This growth is expected to come from rise in the number of publishing companies that will outsource - which include traditional segments such as STM/Academic, Educational and Legal Publishing, as well as new segments such as magazines, corporate and B2B publishing.
India continues to remain the favored publishing BPO hub - with 35,550 people in direct employment, and revenues worth $660 million as of end-2008. While revenues are expected to cross $1.2 billion by 2012, the total employee strength is estimated to cross 55,000 by 2012.
Publishing outsourcing includes a wide range of services. The four broad heads include content, design, technology and 'other' services.
Content continues to drive the industry and contributes to 72 percent of the total industry revenues.
Over the last couple of years, services offshored have undergone a transition - from low value services such as tagging, editing existing designs, copy editing to high value services such as original designs, testing and assessment and e-learning tools.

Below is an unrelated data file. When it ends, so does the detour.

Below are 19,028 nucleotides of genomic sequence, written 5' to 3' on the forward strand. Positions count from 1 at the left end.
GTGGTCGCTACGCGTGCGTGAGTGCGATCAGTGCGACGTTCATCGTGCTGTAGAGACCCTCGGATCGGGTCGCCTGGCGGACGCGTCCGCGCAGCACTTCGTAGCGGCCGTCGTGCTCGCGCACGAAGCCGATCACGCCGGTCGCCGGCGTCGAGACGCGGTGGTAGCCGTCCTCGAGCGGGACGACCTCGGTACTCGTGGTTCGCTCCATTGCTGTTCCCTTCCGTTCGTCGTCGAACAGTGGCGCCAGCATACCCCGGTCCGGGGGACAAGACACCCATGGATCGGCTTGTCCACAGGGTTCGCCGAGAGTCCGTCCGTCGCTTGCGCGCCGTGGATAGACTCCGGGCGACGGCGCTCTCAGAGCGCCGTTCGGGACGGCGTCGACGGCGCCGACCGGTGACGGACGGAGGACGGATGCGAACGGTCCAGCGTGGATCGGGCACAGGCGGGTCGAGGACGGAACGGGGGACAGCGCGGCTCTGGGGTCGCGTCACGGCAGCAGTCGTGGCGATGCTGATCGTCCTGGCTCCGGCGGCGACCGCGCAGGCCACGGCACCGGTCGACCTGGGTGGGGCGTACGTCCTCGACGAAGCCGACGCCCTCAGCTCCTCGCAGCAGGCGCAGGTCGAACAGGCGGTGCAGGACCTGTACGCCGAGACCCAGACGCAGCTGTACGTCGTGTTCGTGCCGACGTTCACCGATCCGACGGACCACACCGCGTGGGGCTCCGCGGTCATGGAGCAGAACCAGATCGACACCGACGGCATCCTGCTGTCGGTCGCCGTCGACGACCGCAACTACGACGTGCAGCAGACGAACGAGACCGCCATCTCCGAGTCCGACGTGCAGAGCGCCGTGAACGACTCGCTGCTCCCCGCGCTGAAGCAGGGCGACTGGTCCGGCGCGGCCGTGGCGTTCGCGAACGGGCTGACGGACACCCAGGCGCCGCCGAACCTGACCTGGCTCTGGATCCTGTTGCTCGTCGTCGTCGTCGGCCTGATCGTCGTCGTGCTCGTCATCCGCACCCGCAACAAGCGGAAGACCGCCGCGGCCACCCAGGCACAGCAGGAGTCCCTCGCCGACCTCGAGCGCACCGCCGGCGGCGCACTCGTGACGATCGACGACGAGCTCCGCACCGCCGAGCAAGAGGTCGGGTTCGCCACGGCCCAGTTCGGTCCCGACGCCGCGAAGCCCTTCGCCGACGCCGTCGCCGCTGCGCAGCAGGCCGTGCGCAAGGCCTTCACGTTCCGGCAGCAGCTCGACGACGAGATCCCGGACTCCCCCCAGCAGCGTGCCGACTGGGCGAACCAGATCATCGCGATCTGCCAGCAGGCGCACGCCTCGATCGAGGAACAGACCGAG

There has been an influx of technology in the industry that has enhanced productivity, workflow management and most importantly reduced costs and turnaround time.
According to Arun Jethmalani, CEO, ValueNotes, "Most providers have access to similar technology, however the differentiator has really been the capabilities developed around workflow and innovation. Today's technology will become tomorrow's standard and constant innovation will differentiate the winners."
Aradhana Kolhatkar, lead analyst, Publishing Services, ValueNotes, said: "Indian players are shifting focus from the matured STM segment to the more lucrative segments in the publishing market. We believe that educational, magazines, corporate/B2B, trade and e-books will be attractive segments over the next 3-4 years. Indian service providers can extend their current capabilities to service these upcoming opportunities."